When Patients Die, Do Doctors Cry?

At our recent med school batch reunion, many of us shared hopes and dreams for our children’s futures with old friends. One issue that came up often, and that I can’t recall being a part of my own career planning when I was in high school, was this…

A career is forever.

(Or, at least, for a sizable part of your future.)

And so, picking a profession or specialty isn’t something you’d do on a whim or fancy.

Knowing that your choice will relegate you to thousands of hours doing or working with a specific kind of client or technology or market drives home the critical importance of making that decision.

* If you choose to be a psychiatrist or counsellor, your professional life becomes a daily engagement with mentally disturbed individuals.
* Deciding to be an oncologist means your patients will all have life-threatening cancers, at least some of which you cannot cure.
* Opting for a career working with seriously ill children makes losing the battle from time to time a heart-wrenching reality you’ll have to live with.

I was reminded of an incident from a while ago, when I bumped into a friend who treats children battling cancer. She is an intelligent, compassionate and emotionally strong doctor. But eventually, she realized that the strain had become too much.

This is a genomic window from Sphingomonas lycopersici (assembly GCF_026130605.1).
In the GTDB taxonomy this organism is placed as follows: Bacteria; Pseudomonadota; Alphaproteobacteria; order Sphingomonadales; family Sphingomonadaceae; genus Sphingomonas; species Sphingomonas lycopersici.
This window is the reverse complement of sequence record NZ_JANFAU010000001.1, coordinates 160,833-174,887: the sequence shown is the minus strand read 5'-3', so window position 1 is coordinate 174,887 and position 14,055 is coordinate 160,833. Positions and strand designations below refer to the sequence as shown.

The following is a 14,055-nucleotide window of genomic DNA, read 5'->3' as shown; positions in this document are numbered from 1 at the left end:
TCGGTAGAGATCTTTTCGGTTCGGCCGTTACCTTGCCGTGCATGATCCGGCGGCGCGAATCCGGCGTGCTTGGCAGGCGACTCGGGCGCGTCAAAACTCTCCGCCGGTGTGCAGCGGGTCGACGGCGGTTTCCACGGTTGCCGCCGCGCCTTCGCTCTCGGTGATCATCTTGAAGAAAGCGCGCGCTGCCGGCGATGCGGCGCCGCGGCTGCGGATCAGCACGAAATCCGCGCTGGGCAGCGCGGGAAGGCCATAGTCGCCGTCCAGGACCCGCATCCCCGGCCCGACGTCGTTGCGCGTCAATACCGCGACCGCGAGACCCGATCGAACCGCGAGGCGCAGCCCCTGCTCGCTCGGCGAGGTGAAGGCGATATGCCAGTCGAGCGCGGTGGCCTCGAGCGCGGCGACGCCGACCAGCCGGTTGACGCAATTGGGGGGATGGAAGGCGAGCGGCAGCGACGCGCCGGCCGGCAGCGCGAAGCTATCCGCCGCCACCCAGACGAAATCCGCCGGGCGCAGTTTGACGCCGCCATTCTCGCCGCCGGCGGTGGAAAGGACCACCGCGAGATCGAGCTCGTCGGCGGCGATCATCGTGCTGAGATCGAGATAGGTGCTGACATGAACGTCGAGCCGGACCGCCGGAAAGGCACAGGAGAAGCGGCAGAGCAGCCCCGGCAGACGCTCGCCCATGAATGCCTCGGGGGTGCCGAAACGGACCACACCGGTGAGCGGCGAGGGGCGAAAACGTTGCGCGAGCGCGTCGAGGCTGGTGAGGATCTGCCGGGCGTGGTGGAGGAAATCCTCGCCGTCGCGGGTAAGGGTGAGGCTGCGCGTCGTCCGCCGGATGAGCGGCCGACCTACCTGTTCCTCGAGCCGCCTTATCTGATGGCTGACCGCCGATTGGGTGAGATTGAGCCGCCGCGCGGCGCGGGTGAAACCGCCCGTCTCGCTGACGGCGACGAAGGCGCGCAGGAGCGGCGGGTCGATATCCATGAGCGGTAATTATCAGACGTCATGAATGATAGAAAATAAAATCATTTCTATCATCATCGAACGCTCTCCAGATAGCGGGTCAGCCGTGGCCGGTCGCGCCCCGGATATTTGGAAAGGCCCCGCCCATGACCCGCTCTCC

“It happened,” she told me, “when my young daughter asked ‘Mummy, have you forgotten how to smile?’”

The emotional burden of caring for terminally ill children had transformed her vivacious and cheerful nature into that of a shell-shocked veteran!

I have myself noticed a significant alteration in my state of peace and happiness when I moved out of a medical unit where we had an unduly high rate of surgical failures, to build my own practice (with lower mortality rates).

Yes, when patients die, doctors cry.

But inside.


(Because it’s unprofessional, otherwise).

The emotional challenge of dealing with the idea of little kids suffering heart birth defects is the hardest part of my profession, even though the technical ones of fixing a tiny organ are pretty tough in itself.

And it can be a devastating experience to have one’s little charges succumb to illness, leaving a caretaker feeling helpless, frustrated, impotent — and angry.

Every choice comes with consequences.

And for some, we pay a heavy price in exchange — every day.

Food for thought… while making career choices.

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